Organ Transplant

Infections in Solid Organ Transplants

Patients who undergo solid organ transplantation are at a higher risk of infection because the medications used to prevent rejection of the transplanted organ (e.g., prednisone, cyclosporine) decrease the body’s ability to fight off infection. Infections in a transplant recipient may occur from the reemergence of an old infection (e.g., tuberculosis) that had previously been well controlled by the body’s immune system, or from a new exposure. The risk of infection depends on the type of transplant, the specific immunosuppressive medications used and the exposure history.


Prior to transplantation, patients undergo an infectious disease evaluation to make sure there are no latent infections that need to be treated or any infectious contraindications to the transplant. Pre-transplant evaluation includes:

  • A thorough history and physical. The history includes questions on past infections, including childhood infections; vaccinations; antibiotic allergies; and potential exposures to infections through travel within the United States and overseas, contact with animals, dietary habits and contact with tuberculosis testing.
  • Testing may include a tuberculin skin test (PPD) to determine exposure to tuberculosis; a chest x-ray; and laboratory tests to determine immunity to certain viruses, including Cytomegalovirus (CMV), Varicella zoster virus (VZV), herpes simplex virus (HSV) and Human Immunodeficiency Virus (HIV). Other testing may be recommended based on exposure history or the physical exam.

A history of a prior infection, such as HSV or tuberculosis, is not necessarily a contraindication to transplant. Prior knowledge of infectious exposures allows the transplant team to anticipate complications and to treat or prevent infections early.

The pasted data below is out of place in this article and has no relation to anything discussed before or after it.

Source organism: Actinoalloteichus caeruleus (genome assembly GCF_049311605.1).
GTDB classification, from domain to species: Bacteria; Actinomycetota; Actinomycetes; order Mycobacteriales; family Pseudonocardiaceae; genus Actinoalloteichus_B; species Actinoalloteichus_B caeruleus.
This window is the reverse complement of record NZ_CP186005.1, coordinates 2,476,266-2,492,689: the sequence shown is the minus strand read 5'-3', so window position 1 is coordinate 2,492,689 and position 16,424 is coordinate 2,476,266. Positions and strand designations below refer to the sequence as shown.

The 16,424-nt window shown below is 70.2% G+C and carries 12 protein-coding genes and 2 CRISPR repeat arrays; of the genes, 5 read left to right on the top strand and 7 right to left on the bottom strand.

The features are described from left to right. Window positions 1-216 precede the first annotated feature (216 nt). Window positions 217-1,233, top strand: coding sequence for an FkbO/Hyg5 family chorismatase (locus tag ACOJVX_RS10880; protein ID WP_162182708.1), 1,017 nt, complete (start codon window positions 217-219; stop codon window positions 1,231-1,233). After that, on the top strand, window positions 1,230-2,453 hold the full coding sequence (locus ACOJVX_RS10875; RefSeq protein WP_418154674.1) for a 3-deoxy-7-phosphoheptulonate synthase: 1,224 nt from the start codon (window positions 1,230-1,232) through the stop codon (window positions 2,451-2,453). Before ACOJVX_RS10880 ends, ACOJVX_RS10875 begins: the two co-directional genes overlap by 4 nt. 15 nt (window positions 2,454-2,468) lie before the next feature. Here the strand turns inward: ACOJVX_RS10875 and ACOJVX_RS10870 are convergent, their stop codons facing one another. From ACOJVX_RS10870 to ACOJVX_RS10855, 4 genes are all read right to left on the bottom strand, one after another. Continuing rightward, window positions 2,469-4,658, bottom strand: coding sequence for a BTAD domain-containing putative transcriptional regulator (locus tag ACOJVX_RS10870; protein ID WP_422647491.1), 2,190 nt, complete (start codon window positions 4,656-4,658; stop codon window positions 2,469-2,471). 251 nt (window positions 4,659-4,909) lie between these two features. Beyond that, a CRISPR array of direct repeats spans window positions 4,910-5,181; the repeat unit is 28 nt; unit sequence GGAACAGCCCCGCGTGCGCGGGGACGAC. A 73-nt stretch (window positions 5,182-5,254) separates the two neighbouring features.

Infections in transplant patients are usually divided into three time periods after the transplant has occurred. Certain infections are more likely to occur at specific time intervals than others:

  • Month 1 (Early post-transplant): The immune system is usually most suppressed in the first month after transplant. Most infections during this time period are due to surgical or hospital acquired infections. These may include infections from bacteria or a yeast called candida. Infections may present as a urinary tract infection, wound infection, pneumonia or a bloodstream infection. Herpes simplex virus (HSV) may reactivate (e.g., as cold sores). Many transplant recipients are prescribed medications to prevent the reactivation of HSV.
  • Months 2 to 6: During this time period, transplant recipients are at risk for unusual or opportunistic infections such as Pneumocystis carinii pneumonia or tuberculosis. This middle period is also when the transplant recipient is at highest risk for reactivation of certain viruses, including Cytomegalovirus (CMV), Varicella zoster virus (VZV), Epstein Barr virus (EBV) and hepatitis viruses. A comprehensive discussion of each virus, its prevention and treatment is beyond the scope of this Web site; please discuss these with your transplant team for further information.